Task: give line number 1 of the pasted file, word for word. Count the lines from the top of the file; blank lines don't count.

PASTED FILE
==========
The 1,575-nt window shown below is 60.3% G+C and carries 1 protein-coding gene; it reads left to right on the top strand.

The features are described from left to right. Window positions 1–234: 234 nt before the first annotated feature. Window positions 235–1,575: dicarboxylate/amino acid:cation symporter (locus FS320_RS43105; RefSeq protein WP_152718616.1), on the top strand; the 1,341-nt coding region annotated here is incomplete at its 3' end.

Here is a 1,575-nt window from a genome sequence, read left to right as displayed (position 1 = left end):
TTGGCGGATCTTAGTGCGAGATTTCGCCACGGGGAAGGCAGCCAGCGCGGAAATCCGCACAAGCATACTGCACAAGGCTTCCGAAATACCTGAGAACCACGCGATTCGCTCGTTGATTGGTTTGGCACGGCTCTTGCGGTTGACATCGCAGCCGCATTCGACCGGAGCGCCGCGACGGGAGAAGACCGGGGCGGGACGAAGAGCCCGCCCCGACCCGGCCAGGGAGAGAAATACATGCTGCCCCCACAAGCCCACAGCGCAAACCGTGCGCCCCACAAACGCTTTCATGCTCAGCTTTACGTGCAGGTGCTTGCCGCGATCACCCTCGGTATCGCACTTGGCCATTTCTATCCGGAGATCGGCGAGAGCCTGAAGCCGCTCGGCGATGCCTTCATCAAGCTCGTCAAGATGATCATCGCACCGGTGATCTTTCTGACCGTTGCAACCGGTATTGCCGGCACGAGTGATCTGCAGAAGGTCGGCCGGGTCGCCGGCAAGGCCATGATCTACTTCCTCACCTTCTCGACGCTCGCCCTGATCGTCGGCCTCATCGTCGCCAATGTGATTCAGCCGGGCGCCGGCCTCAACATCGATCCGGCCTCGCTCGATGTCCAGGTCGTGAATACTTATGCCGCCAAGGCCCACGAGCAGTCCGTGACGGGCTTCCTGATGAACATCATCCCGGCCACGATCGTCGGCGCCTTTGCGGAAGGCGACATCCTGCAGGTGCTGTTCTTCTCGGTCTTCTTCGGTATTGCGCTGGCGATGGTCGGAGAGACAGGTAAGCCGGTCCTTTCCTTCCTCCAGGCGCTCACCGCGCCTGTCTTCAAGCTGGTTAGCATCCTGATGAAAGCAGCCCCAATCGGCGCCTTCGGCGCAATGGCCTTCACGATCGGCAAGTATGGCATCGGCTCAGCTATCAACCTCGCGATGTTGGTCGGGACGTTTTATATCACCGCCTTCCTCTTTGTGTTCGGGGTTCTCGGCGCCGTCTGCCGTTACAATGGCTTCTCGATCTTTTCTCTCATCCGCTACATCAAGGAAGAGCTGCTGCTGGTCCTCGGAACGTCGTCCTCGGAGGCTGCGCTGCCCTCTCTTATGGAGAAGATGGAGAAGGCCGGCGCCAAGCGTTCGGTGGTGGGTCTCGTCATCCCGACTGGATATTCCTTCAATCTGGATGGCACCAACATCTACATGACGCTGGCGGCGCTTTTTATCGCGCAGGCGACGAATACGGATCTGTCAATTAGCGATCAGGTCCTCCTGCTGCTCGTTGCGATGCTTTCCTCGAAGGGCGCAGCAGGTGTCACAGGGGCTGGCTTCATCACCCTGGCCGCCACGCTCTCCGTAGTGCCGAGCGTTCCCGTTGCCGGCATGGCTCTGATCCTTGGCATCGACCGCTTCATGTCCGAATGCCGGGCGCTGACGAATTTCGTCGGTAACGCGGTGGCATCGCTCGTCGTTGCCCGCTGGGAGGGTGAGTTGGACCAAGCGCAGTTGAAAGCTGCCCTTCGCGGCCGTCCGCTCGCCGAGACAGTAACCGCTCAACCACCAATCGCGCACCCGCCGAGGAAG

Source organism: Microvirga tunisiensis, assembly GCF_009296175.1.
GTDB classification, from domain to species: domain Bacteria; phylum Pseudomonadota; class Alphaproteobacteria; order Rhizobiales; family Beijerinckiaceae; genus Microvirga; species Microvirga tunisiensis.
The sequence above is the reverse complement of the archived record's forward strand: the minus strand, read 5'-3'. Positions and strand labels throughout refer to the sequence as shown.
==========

The 1,575-nt window shown below is 60.3% G+C and carries 1 protein-coding gene; it reads left to right on the top strand.